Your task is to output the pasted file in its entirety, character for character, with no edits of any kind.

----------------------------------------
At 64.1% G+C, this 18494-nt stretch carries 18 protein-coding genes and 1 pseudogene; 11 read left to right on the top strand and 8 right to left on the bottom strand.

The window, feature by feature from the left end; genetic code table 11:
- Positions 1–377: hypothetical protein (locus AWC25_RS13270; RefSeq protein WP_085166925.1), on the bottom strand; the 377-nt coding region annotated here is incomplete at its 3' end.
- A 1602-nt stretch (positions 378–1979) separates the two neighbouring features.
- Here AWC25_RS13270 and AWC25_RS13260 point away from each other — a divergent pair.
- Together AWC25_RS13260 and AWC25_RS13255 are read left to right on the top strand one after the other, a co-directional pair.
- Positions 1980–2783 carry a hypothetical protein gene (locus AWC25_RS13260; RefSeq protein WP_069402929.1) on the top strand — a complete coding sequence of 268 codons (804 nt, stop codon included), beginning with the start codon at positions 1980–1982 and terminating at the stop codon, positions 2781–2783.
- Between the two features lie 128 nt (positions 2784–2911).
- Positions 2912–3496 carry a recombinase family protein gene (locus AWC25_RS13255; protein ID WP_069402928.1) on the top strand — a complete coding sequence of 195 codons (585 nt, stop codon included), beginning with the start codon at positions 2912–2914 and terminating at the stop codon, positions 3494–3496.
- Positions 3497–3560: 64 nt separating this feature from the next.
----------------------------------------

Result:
At 64.1% G+C, this 18494-nt stretch carries 18 protein-coding genes and 1 pseudogene; 11 read left to right on the top strand and 8 right to left on the bottom strand.

The window, feature by feature from the left end; genetic code table 11:
- Positions 1–377: hypothetical protein (locus AWC25_RS13270; RefSeq protein WP_085166925.1), on the bottom strand; the 377-nt coding region annotated here is incomplete at its 3' end.
- A 1602-nt stretch (positions 378–1979) separates the two neighbouring features.
- Here AWC25_RS13270 and AWC25_RS13260 point away from each other — a divergent pair.
- Together AWC25_RS13260 and AWC25_RS13255 are read left to right on the top strand one after the other, a co-directional pair.
- Positions 1980–2783 carry a hypothetical protein gene (locus AWC25_RS13260; RefSeq protein WP_069402929.1) on the top strand — a complete coding sequence of 268 codons (804 nt, stop codon included), beginning with the start codon at positions 1980–1982 and terminating at the stop codon, positions 2781–2783.
- Between the two features lie 128 nt (positions 2784–2911).
- Positions 2912–3496 carry a recombinase family protein gene (locus AWC25_RS13255; protein ID WP_069402928.1) on the top strand — a complete coding sequence of 195 codons (585 nt, stop codon included), beginning with the start codon at positions 2912–2914 and terminating at the stop codon, positions 3494–3496.
- Positions 3497–3560: 64 nt separating this feature from the next.